Oral syphilis: report of three cases and characterization of the inflammatory cells.Ann Diagn Pathol. 2015 Apr; 19(2):76-80.AD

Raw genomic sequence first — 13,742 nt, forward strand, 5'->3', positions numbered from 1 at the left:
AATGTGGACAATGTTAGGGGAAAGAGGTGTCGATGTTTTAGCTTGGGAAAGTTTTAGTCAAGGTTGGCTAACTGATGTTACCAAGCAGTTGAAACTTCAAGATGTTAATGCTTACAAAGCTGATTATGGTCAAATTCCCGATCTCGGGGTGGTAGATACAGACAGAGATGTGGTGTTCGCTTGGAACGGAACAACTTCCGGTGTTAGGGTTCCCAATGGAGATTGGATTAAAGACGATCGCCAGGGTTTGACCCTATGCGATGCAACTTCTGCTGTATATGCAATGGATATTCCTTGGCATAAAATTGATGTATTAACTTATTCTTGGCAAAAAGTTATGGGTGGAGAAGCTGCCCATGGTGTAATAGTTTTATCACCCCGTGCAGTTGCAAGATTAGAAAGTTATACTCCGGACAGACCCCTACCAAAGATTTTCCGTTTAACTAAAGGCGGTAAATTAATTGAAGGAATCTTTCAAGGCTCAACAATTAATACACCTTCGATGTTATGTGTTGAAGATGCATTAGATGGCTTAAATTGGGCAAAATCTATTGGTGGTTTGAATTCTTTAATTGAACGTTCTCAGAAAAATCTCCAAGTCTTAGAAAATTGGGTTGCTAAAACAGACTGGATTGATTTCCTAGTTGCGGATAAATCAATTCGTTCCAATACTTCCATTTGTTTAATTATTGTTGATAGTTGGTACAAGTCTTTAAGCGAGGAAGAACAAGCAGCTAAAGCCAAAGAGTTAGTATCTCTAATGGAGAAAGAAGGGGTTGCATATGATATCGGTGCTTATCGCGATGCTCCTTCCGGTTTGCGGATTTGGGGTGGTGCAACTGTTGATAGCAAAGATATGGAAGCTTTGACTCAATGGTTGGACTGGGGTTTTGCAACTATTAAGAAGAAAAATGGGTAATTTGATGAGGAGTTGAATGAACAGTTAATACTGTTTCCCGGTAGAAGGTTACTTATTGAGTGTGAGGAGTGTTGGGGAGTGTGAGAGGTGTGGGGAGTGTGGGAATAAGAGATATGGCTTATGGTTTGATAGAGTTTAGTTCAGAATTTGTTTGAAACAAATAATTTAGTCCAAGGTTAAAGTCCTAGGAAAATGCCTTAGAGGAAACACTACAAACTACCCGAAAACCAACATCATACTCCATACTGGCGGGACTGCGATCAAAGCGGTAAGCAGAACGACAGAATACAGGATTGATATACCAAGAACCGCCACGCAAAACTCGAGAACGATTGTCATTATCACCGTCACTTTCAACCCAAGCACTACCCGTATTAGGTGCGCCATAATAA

Syphilis is a sexually transmitted infectious disease caused by Treponema pallidum. This study reports 3 cases of syphilis and highlights the importance of identifying oral lesions for its final diagnosis. Case 1: a 48-year-old male patient presented with a bleeding ulcer in the lower lip. Overall clinical examination revealed patchy alopecia and skin target lesions. Case 2: a 61-year-old male patient presented with white spots on the lateral tongue and nodules on the dorsum of the tongue. Overall clinical examination showed erythematous target lesions on the abdomen, forearm, palms of the hand, and soles of the feet. Case 3: a 17-year-old male patient presented with an ulcerated lesion on the tongue and lymph node involvement. The following serologic tests were requested: Venereal Disease Research Laboratory, fluorescent treponemal antibody-absorption, anti-HIV-1 and anti-HIV-2, and anti-hepatitis C virus. An incisional biopsy revealed epithelial hyperplasia associated with intense and diffuse mononuclear inflammatory cell infiltration consisting mainly of plasma cells, in a perivascular and perineural distribution. The final diagnosis in the 3 patients was syphilis. Treatment consisted of 1 weekly dose of penicillin (2.4 million units, intramuscular) for 2 or 3 weeks. Immunohistochemical reactions for XIIIa, CD3, CD20, CD68, CD163, S100, CD1a, CD11c, CD83, CD138, and CD208 were performed. Clinicians should be familiarized with oral syphilis lesions in order to be able to diagnose this emerging infectious disease of variable clinical presentation.